Electric cars: Man reveals how he was fined after charging car
We use your sign-up to provide content in ways you’ve consented to and to improve our understanding of you. This may include adverts from us and 3rd parties based on our understanding. You can unsubscribe at any time. More info
Drivers of electric vehicles could save up to £1,000 per year off of their energy bills while helping to lower overall electricity costs as the UK looks to unlock the potential of smart charging. This is the promise of the Government and Ofgem’s newly-published Electric Vehicle Smart Charging Action Plan, which aims to see the versatile approach to topping up vehicle batteries the preferred method for long-distance charging by 2025.
Smart charging works by using energy-use data and the latest technical innovations to allow drivers to recharge their vehicles when electricity is cheaper or cleaner It will also power their home on the electricity stored in their car at times when grid prices are higher. In a similar fashion, drivers could even sell electricity from their vehicles back to the grid at such peak times to make a profit to offset against their overall energy bill.
In the winter, for example, demand for electric vehicle charging tends to peak and become more expensive from 4pm to 9pm. Better balancing supply and demand, such as by staggering the times at which electric cars are charged, can reduce prices for consumers across the network — and not just electric vehicle drivers.
Power management firm Eaton UK & Ireland’s managing director, Siobahn Meikle,said: “The grid could handle more renewable energy from assets such as commercial windfarms if it were able to pay homeowners to take energy into EV batteries via bidirectional chargers and dispatch it back to the grid to meet peak energy demand.”
According to the Government, depending on the tariff, mileage and charging patterns, smart charging could save the average driver around £200 each year and high-mileage drivers up to £1,000 on an annual basis.
Delivering on the plan would see smart charging become the norm at both homes and workplace by 2025 and in on-street chargers and in transport hubs later this decade.
Energy and Climate Minister Graham Stuart said: “We want to make smart charging an easier choice for drivers of electric vehicles, whether that is charging on the driveway, at the workplace or parked on the street.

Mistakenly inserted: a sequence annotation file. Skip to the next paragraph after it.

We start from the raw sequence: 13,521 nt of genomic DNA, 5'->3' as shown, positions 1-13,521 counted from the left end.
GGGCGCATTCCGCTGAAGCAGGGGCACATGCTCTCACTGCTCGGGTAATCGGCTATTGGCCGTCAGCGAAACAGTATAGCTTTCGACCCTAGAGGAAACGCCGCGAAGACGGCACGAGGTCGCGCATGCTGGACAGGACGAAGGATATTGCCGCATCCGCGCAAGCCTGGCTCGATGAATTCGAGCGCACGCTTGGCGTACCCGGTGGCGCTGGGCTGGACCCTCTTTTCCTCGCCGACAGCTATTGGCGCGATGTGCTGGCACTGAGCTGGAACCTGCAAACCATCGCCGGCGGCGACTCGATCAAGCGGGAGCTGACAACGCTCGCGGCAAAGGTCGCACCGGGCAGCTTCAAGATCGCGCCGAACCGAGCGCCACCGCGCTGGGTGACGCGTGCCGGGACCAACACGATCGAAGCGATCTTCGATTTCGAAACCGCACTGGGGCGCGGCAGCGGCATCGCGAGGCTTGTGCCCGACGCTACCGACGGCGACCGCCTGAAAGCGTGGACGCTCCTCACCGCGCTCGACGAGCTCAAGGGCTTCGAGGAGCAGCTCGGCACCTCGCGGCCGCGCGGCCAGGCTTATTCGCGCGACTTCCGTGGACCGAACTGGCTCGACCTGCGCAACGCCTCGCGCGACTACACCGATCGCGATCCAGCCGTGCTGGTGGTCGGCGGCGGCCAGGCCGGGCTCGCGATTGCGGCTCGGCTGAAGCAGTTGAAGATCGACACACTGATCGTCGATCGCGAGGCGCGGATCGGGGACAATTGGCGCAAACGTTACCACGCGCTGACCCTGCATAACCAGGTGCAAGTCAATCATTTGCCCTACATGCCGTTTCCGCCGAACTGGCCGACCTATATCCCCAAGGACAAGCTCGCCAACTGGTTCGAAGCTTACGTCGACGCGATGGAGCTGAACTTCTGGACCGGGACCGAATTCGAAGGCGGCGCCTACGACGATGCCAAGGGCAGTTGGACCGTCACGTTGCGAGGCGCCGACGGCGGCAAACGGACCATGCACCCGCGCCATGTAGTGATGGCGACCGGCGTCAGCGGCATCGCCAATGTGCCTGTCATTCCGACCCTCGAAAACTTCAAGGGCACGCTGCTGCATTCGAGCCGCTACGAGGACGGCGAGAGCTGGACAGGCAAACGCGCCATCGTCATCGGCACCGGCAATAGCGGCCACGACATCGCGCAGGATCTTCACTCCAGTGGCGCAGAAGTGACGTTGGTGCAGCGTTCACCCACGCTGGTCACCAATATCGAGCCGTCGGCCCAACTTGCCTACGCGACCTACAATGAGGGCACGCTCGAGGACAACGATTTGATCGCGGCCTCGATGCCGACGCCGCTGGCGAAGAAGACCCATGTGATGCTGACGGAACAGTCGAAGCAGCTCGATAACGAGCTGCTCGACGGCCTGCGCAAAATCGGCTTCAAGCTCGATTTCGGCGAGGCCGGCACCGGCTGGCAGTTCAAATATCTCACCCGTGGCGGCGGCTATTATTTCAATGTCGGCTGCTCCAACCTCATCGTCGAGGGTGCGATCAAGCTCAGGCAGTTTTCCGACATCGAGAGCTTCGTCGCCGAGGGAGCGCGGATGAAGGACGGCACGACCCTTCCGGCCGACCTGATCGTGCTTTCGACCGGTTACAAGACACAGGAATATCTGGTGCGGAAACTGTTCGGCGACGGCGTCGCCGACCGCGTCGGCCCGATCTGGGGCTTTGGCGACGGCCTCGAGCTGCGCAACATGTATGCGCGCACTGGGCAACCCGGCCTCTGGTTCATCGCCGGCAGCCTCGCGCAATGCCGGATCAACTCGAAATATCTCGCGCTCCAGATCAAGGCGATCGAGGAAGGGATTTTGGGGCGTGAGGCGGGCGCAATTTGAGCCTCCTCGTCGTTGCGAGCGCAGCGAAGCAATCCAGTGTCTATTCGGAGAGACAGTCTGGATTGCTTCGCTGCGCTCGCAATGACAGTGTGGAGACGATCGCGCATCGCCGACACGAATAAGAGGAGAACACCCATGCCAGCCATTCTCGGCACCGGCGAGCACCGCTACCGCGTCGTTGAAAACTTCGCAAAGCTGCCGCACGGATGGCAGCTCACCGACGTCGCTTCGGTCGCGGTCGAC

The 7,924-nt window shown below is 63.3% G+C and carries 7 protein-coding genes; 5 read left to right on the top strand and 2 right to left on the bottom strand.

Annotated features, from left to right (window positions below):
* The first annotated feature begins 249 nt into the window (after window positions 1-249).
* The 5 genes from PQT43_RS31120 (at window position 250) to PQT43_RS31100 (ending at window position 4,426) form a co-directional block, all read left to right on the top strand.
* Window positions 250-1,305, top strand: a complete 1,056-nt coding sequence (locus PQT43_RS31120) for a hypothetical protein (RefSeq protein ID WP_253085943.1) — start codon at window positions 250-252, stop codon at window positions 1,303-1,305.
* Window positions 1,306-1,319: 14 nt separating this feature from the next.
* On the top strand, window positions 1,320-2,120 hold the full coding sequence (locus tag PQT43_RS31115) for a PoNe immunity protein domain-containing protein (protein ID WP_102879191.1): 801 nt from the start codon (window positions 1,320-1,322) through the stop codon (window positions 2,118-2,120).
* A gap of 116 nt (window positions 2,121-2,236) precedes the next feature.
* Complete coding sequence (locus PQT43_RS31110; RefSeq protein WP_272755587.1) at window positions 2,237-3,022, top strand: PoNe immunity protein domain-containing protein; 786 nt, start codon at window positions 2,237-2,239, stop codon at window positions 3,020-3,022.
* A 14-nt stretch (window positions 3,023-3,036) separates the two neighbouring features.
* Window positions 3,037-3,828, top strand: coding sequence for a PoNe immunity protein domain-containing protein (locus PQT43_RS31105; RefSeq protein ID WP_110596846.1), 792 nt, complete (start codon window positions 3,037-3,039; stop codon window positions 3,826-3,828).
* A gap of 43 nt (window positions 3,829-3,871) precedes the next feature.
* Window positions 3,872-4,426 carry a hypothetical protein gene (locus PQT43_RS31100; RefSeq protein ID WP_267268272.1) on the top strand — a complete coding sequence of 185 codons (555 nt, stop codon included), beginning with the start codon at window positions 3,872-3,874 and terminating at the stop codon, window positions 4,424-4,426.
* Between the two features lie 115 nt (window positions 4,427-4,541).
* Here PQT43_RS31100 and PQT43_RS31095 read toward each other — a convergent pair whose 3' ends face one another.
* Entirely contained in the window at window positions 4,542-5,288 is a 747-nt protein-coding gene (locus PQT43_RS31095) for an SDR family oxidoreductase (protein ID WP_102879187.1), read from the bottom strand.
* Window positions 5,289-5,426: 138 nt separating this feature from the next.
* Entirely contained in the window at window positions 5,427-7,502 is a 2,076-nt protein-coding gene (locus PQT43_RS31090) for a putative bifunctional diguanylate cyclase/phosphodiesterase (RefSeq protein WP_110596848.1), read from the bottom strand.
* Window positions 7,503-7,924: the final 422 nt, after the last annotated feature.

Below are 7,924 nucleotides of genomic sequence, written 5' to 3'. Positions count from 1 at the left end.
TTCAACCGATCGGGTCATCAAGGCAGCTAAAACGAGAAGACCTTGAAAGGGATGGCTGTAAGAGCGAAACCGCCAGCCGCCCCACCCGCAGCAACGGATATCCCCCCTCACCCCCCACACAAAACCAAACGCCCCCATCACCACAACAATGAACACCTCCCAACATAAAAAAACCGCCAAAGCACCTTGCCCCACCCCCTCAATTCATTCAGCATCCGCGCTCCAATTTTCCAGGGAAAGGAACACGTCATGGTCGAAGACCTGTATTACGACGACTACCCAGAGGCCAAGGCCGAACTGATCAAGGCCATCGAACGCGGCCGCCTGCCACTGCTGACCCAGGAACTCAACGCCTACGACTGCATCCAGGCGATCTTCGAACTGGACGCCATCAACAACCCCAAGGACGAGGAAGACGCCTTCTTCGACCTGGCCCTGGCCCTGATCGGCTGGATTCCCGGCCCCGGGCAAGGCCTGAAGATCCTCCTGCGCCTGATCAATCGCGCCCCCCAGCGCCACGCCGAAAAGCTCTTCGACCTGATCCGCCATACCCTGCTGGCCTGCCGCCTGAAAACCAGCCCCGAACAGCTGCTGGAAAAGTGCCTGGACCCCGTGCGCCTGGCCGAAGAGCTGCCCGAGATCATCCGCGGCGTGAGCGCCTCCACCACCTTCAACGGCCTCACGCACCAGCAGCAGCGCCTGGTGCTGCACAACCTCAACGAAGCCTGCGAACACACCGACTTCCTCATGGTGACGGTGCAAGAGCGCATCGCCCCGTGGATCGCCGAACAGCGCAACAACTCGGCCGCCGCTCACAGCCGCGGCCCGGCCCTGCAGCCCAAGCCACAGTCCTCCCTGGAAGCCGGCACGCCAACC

“To do that we need to build new network infrastructure at pace, using the latest available technologies.
“Today’s plan sets out how we will work with Ofgem and industry to kickstart the market for smart charging, which we are backing up with £16million in innovation funding.
“This will let people take control of their energy usage, in the most convenient and low-cost way.”
The Government has announced various projects that will receive funding from the Net Zero Innovation Portfolio in order to harness the power of smart energy systems.
These included Gateshead, Tyne and Wear -based Otaski Energy Solutions, who are being granted £229,000 to develop a lamppost that can double as a smart charging port.
London-based Agile Charging, meanwhile, will receive £165,000 for the BEVScanV2X project which aims to develop technology to maximise battery life in smart charging systems.
And £220,000 will be given to Reigate-based EV Dot Energy to develop software and business models to reduce entry barriers into the domestic use of bi-direcitonal chargers for energy flexibility services.
Putin’s energy blackmail backfires as Europe swerves supply crisis [INSIGHT]
Einstein’s riddle solved with ‘easy’ way to travel ‘back to your past’ [ANALYSIS]
Calls for more Covid data from China after report of 60,000 deaths [REPORT]
According to the Department for Business, Energy and Industrial Strategy (BEIS), the new plan will “build on the major steps already taken by the Government to enable smart and flexible electric vehicle charging.”
As of July last year, they explained, all new charging points sold for private use are required to have smart functionality.
A BEIS spokesperson added: “Furthermore, the UK is consulting on a new policy and technical framework to unlock the benefits of domestic smart, flexible energy and enhance its cybersecurity.”
The Government has also said that, under the new plan, they will be improving publicly available information and evidence on smart charging, support the implementation of robust consumer service standards and ensure that private charge points are both secure and compatible with the latest energy innovations.
BEIS said: “The roll-out of intelligent and automated smart charging will deliver a win–win situation for all consumers.
“Reduced electricity system costs will lower prices for everyone, motorists will pay less for charging their electric vehicles, and the electricity powering electric vehicles will be cleaner and greener.
“The Government and Ofgem will seek to remove the barriers that currently prevent the full development of a diverse and competitive smart charging market.”
At the same time, they added, the plan will “make sure the energy system is ready to respond to the upturn in energy demand that electric vehicles will bring.”
Source: Read Full Article